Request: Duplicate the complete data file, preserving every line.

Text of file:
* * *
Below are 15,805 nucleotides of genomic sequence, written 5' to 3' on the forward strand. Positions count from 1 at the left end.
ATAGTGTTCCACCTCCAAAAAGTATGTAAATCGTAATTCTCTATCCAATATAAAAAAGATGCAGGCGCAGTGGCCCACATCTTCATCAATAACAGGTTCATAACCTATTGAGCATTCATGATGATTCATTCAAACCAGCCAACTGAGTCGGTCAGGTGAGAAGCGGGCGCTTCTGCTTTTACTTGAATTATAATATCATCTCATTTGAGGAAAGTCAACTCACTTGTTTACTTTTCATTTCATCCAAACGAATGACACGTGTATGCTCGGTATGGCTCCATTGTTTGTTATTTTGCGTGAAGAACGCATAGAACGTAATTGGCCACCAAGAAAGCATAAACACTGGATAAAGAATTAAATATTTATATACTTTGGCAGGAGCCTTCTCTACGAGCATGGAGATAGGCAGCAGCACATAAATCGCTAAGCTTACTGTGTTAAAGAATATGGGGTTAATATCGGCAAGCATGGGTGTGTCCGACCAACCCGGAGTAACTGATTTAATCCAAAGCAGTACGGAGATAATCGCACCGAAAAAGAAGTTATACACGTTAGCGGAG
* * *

Below are 15,805 nucleotides of genomic sequence, written 5' to 3' on the forward strand. Positions count from 1 at the left end.
ATAGTGTTCCACCTCCAAAAAGTATGTAAATCGTAATTCTCTATCCAATATAAAAAAGATGCAGGCGCAGTGGCCCACATCTTCATCAATAACAGGTTCATAACCTATTGAGCATTCATGATGATTCATTCAAACCAGCCAACTGAGTCGGTCAGGTGAGAAGCGGGCGCTTCTGCTTTTACTTGAATTATAATATCATCTCATTTGAGGAAAGTCAACTCACTTGTTTACTTTTCATTTCATCCAAACGAATGACACGTGTATGCTCGGTATGGCTCCATTGTTTGTTATTTTGCGTGAAGAACGCATAGAACGTAATTGGCCACCAAGAAAGCATAAACACTGGATAAAGAATTAAATATTTATATACTTTGGCAGGAGCCTTCTCTACGAGCATGGAGATAGGCAGCAGCACATAAATCGCTAAGCTTACTGTGTTAAAGAATATGGGGTTAATATCGGCAAGCATGGGTGTGTCCGACCAACCCGGAGTAACTGATTTAATCCAAAGCAGTACGGAGATAATCGCACCGAAAAAGAAGTTATACACGTTAGCGGAG